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Drought Relief Spelled "A-E-R-E-N-C-H-Y-M-A"

By Sean Adams
August 6, 1997

A cork-like tissue found in the roots of prairie grass could dramatically improve crop yields on drought-prone farmland in the United States.

The tissue, called aerenchyma, enables roots to penetrate tough soil layers that otherwise would restrict their growth on more than 250 million acres in the U.S. and about 10 billion acres worldwide.

In the southeastern United States, for example, these layers stop wheat plants’ roots from obtaining vital moisture and cut winter wheat yields from a potential 100 to 200 bushels per acre to 30 to 35 bushels. Farmland that might produce tremendous yields of wheat, corn or soybeans has been planted with trees or simply left fallow because of the combination of drought and restrictive soil layers.

Aerenchyma is not a new discovery, but interest in the corky tissue intensified two years ago when Richard W. Zobel, a plant geneticist with USDA’s Agricultural Research Service in Ithaca, N.Y., found it in Eastern gamagrass, a prairie grass that thrived during killer droughts in Missouri.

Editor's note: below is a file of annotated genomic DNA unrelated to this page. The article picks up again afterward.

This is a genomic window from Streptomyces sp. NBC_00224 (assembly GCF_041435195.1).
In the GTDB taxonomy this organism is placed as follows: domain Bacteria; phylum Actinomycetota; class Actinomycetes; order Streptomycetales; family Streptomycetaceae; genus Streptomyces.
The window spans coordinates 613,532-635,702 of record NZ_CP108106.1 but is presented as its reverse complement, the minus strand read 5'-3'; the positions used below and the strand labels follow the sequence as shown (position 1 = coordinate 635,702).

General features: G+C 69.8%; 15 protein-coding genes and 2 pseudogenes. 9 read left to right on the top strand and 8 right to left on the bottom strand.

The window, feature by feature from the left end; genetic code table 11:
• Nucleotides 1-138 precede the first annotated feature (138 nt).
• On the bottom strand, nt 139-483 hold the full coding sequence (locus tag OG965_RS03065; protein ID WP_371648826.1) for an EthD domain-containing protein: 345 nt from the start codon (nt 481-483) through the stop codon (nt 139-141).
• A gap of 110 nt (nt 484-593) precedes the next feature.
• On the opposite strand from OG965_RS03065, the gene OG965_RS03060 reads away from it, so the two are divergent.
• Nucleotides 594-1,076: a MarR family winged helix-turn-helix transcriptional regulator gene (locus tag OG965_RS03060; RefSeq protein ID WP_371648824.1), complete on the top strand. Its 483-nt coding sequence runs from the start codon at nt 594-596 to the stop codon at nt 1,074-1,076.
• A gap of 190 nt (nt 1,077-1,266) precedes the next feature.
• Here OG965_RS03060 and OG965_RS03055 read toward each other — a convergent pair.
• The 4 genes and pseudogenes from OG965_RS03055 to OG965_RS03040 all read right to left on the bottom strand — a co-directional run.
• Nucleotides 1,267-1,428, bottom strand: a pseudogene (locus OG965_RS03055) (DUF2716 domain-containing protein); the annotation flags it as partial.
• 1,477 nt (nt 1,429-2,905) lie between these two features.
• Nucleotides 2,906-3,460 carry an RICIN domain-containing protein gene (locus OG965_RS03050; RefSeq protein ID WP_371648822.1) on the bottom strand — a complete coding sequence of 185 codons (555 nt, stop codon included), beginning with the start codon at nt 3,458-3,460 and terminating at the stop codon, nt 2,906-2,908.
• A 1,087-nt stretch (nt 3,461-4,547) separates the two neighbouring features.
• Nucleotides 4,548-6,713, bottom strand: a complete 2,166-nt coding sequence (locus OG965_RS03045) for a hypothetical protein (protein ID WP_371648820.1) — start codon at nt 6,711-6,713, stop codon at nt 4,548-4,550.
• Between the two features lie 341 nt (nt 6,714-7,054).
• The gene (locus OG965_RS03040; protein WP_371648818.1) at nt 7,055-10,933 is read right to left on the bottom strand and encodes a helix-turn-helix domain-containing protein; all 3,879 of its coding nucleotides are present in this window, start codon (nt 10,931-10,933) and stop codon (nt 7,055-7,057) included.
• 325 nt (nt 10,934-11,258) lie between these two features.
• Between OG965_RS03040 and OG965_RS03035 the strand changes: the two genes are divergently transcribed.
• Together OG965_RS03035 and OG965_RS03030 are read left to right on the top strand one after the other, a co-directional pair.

The discovery has led ARS scientists to emphasize the aerenchyma trait in breeding programs for several crops. They expect to release commercial varieties of wheat with aerenchyma within two years and soybeans in five years. Corn is another likely candidate since it is a close relative of Eastern gamagrass. Aerenchyma is already very common in sugarcane, but ARS scientists are working on breeding improvements.

An article about aerenchyma appears in the August issue of Agricultural Research magazine, the monthly publication of the Agricultural Research Service. The article can be viewed on the World Wide Web at:


Scientific contact: E. Eugene Alberts, Acting National Program Leader, Soil Management, ARS, USDA, Beltsville, Md., phone (301) 504-5016, fax 504-5467, e-mail